• So activists who spend hundreds of hours a year organizing protests, speakouts, rallies, solidarity campaigns and educational events are irrelevant if we don’t take 3 minutes to pull a lever for a candidate whose policies undermine our organizing efforts? I guess I’ll have to add Republican judges who count the votes to the list of “Not My Target Audience.”

  10. Why you should vote.

  11. I am a member of a socialist party, and I promote and vote Socialist & Green because we care about everyone, unlike the Democrats, Republicans and other capitalist parties, who enact a rich people’s agenda, to the detriment of everyone else, and nature, too.

    I recommend a combination of electoral participation and mass movement activism. The people of Venezuela are increasing human rights, equality and meaningful democracy hugely this way: by fighting for their goals on all fronts. Let’s learn from those who have been successful in the political goals that we have. 🙂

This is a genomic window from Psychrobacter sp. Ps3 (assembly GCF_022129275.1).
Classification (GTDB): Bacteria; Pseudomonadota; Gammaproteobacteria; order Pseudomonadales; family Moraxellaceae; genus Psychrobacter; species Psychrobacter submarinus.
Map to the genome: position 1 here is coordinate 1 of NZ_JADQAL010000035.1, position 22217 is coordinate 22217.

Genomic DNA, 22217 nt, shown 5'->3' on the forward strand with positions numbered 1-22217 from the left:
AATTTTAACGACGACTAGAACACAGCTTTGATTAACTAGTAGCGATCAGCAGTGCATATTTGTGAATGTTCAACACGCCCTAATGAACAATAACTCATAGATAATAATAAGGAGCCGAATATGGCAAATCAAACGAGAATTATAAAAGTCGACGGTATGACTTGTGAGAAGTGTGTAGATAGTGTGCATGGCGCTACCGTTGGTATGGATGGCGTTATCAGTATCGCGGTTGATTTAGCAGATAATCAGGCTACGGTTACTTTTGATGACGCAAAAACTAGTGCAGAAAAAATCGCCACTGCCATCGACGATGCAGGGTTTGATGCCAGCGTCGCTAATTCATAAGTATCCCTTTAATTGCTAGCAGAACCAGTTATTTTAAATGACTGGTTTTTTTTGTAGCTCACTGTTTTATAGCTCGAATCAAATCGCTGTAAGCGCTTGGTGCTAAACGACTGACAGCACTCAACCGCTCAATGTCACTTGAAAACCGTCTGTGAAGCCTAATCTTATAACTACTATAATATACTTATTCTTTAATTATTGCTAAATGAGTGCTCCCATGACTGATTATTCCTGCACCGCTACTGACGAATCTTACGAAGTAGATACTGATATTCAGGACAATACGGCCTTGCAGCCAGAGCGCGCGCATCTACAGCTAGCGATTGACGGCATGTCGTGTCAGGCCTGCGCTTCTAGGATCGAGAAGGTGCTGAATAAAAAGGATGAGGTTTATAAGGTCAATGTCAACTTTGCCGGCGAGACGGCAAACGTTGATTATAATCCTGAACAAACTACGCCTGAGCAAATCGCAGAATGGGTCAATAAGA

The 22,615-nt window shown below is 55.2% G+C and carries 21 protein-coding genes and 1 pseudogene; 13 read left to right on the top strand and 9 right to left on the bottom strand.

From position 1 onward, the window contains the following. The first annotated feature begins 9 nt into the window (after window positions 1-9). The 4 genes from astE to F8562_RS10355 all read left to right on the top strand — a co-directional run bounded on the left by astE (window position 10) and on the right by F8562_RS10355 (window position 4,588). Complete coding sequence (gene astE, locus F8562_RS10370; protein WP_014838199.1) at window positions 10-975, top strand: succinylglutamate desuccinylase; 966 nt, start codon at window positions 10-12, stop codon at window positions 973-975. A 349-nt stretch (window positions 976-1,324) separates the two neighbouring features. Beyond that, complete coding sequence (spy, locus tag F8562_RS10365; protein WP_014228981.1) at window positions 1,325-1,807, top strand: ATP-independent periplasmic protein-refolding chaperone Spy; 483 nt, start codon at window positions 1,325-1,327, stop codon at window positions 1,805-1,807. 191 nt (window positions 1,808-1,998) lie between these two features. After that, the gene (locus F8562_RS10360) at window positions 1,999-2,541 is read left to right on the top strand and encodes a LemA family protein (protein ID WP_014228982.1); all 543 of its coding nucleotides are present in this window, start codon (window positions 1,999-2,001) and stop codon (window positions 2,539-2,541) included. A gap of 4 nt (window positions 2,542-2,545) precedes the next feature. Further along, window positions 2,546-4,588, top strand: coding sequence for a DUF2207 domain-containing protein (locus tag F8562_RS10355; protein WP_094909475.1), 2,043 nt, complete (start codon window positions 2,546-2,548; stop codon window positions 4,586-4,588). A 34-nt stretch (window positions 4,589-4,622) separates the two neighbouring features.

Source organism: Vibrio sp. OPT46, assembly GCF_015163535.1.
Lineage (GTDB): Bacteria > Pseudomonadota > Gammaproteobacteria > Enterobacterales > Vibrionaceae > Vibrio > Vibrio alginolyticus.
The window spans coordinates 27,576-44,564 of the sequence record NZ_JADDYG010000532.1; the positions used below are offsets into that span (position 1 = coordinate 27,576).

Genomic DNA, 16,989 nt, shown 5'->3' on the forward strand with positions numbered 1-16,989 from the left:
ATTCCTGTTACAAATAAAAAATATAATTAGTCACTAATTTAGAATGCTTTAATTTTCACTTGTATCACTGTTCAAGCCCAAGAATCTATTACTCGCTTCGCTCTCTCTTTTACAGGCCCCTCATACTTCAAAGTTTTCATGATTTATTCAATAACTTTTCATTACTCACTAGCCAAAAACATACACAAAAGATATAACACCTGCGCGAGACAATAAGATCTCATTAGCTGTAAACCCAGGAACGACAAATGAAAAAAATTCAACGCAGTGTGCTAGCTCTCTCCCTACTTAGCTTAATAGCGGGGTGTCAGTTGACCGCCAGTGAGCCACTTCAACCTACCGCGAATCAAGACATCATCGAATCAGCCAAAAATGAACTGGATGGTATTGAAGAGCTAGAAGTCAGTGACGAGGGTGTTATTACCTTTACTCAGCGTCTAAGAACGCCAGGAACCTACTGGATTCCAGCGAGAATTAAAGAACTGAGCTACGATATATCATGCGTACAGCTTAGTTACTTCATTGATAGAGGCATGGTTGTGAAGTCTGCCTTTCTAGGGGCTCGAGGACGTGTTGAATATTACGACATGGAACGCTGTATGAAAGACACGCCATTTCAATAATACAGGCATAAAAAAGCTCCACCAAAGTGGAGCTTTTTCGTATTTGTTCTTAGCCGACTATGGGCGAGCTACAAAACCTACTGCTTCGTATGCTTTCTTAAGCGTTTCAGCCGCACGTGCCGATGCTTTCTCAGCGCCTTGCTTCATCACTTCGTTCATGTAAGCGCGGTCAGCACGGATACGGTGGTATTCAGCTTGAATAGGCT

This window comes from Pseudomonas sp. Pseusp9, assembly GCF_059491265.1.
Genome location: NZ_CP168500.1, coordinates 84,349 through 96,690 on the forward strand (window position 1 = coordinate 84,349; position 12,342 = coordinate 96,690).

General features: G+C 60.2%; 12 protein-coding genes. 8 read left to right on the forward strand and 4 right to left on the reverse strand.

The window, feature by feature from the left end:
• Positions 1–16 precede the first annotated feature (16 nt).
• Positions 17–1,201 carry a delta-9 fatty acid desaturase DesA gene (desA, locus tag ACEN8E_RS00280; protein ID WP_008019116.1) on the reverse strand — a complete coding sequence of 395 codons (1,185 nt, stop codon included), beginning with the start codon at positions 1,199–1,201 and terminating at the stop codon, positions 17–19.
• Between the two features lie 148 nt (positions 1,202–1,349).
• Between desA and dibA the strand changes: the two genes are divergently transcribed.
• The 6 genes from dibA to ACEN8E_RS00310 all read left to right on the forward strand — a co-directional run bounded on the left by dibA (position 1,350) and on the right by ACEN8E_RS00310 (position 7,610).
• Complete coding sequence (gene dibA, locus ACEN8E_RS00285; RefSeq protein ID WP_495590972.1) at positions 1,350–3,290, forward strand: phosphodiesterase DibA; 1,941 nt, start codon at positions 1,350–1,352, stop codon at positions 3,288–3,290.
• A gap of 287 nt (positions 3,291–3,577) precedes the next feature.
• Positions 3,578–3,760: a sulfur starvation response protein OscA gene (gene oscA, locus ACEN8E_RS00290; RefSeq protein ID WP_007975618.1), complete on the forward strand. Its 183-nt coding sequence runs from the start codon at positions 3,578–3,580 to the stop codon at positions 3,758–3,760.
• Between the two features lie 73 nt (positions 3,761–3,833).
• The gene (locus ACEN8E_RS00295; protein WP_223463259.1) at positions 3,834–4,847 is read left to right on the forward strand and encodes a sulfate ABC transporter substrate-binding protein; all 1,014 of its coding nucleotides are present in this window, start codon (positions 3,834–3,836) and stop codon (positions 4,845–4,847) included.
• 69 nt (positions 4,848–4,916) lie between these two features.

Here is a great non-capitalist source of information about Venezuela:

  12. Thank you Sherry.

  13. Dear Sherry:
    Here’s what I posted on my Facebook Page which I entitled: “My View of the 2010 Mid-Term Elections.” You may find it interesting. Hope you do. Best, Allan Greene a/k/a tompaine1917@yahoo.com


  14. Daniel J. Sullivan

    I`m praying from now on. John Boehner,two dead guys from the presidency and total drunken chaos.